Bournehall Primary School

Inspiring a Love of Learning


Bournehall Avenue, Bushey, Hertfordshire WD23 3AX

020 8950 4438


Why teach mindfulness in school? Among other benefits mindfulness develops self-regulation, focus, emotional literacy, empathy…

We do not know what specific knowledge our children are going to need ten or twenty or even five years from now because the world and their work, when they come to it, will be so different from ours. 

What we do know is that they will need to know how to pay attention, how to focus and concentrate, how to listen, how to learn, and how to be in wise relationship with themselves – including their thoughts and emotions – and with others.”

Jon Kabat-Zinn, Mindfulness in Education, 2013.

Based firmly in neuroscience, MindUP teaches the skills and knowledge children need to regulate their stress and emotion, form positive relationships, and act with kindness and compassion.



 As part of a whole school approach to Personal Development, PSHE education supports, encourages, equips and enables children to develop the essential skills for their futures - to:

become healthy, independent and responsible members of a global community

acquire the knowledge, understanding and skills they need to become successful adults and members of society

understand how they are developing personally and socially

have the confidence to tackle many of the moral, social and cultural issues that are part of growing up

value themselves, one another and their environment

reflect on their values and those of others that may be similar or differ from these

know about their rights and responsibilities and appreciate what it means to be a member of a diverse society

maintain balanced, healthy, life styles, mentally, emotionally and physically

keep themselves and others safe

be  productive, capable and responsible

be creative and enterprising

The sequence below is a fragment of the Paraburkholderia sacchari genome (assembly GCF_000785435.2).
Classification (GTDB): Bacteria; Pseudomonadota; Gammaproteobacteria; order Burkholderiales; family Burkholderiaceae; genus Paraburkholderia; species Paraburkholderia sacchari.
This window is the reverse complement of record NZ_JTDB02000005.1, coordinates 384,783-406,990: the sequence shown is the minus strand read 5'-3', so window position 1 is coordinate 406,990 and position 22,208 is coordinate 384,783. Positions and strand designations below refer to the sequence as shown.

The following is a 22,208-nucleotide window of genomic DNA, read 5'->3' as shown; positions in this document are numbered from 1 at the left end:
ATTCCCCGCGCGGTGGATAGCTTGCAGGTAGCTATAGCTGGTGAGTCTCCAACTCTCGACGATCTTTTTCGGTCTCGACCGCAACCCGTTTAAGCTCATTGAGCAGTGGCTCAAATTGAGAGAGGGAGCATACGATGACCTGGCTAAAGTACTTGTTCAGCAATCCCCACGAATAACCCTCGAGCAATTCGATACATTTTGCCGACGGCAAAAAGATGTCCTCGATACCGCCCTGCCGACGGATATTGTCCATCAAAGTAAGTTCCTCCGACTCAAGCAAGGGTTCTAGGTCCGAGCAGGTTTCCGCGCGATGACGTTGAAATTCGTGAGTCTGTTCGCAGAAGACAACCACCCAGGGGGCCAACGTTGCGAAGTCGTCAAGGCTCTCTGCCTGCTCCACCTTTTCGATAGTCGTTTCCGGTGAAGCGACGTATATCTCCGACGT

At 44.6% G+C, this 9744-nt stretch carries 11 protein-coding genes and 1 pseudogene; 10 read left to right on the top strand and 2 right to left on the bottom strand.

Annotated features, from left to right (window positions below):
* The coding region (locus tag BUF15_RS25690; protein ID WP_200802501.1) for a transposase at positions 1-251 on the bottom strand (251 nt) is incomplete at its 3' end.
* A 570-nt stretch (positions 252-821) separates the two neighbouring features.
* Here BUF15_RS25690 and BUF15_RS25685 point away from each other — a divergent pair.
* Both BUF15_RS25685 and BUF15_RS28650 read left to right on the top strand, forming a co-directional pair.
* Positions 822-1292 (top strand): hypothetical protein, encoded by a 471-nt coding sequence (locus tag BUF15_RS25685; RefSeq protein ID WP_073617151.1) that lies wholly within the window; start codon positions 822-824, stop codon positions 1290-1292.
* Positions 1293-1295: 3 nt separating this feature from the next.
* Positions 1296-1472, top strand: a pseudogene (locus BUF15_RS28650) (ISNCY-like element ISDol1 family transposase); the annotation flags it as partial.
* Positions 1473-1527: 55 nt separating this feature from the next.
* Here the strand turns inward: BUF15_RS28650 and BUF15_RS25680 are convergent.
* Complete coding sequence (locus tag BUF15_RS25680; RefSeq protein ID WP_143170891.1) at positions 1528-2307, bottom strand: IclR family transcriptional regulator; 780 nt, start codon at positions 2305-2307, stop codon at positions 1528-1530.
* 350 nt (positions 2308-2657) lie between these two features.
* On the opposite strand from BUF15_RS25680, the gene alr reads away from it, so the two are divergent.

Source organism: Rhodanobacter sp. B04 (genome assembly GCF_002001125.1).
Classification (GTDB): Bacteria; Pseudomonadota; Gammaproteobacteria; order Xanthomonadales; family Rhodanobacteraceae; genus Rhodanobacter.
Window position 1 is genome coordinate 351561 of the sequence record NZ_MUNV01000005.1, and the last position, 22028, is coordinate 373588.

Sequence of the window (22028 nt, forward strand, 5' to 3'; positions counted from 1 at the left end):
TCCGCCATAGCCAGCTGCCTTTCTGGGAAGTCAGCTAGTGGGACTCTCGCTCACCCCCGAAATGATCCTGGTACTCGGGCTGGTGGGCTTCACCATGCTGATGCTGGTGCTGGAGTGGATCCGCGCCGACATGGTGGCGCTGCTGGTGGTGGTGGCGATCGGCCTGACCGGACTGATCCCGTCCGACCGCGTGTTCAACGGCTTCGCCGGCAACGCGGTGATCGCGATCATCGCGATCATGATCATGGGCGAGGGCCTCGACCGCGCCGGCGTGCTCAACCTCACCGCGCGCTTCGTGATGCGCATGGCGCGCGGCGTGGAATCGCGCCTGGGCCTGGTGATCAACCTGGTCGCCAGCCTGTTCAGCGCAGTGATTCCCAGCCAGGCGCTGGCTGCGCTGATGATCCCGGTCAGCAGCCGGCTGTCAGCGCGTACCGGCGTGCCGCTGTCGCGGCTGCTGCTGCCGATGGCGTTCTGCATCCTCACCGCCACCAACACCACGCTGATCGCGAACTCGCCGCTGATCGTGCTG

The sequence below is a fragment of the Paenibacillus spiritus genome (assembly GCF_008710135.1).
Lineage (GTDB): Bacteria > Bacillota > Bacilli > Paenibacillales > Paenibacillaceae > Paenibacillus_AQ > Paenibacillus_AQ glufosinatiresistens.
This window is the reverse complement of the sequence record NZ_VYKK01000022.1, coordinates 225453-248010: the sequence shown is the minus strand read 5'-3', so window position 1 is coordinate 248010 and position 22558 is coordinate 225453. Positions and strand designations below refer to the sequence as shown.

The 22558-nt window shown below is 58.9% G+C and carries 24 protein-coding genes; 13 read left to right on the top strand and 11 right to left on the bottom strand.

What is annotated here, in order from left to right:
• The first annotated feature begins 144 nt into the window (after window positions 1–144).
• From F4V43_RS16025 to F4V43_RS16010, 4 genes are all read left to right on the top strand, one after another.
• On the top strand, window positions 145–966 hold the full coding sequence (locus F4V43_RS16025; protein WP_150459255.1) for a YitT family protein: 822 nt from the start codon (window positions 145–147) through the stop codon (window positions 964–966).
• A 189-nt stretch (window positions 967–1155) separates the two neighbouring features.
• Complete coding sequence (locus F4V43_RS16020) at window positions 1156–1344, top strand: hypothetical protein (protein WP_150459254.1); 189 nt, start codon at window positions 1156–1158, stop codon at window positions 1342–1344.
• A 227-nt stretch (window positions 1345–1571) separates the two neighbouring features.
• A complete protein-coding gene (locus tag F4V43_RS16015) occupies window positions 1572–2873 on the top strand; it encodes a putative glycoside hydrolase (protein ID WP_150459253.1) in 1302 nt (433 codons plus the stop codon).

make effective transitions

have a positive attitude towards their learning

build their confidence, resilience and self-esteem

take safe risks in their learning , understanding that mistakes are learning opportunities

make informed choices

understand and accept difference and change

recognise and manage their feelings and emotions

communicate effectively and appropriately  

develop empathy

work with others

form and maintain good relationships

overcome barriers to their learning

improve their capacity to learn and to achieve

achieve economic wellbeing in their future


Effective PSHE education makes a significant contribution to children’s:

spiritual, moral, social and cultural (SMSC) development

behaviour and attitudes



In developing our PSHE curriculum we have adhered to the PSHE Association’s 10 evidence-based principles of good practice in PSHE education which align fully with our school ethos. 


PSHE lessons:

have a clear focus

may start with a question/problem to solve

encourage creative thinking, reasoning and respect

have a context that connects with children’s own lives and experiences

encourage and develop the skills needed for children to ask their own questions

include discussion and debate

take into account pupils’ prior knowledge and understanding

support children’s application and development of basic skills through effective communication and understanding in different ways including art,  drama, talking and writing in different forms with a focus on vocabulary development – particularly that to describe feelings and emotions

may be supported by or delivered through:

Protective Behaviours, Bucket Filling, Emotional Literacy, Growth Mindset, Herts Steps approach, Thrive approach .



NB: PSHE education permeates all aspects of school life and is inextricably linked with SMSC.






The Whole School Personal Development Overview identifies the resources that support the delivery of the PSHE curriculum


Information about these – including links can be found on our website

RSH Education is a part of the PSHE Curriculum. We use materials that have been approved by the PSHE Association, including SCARF (Safety, Caring, Achievement, Resilience, Friendship), 'Growing Up with Yasmine and Tom' from the FPA (Family Planning Association).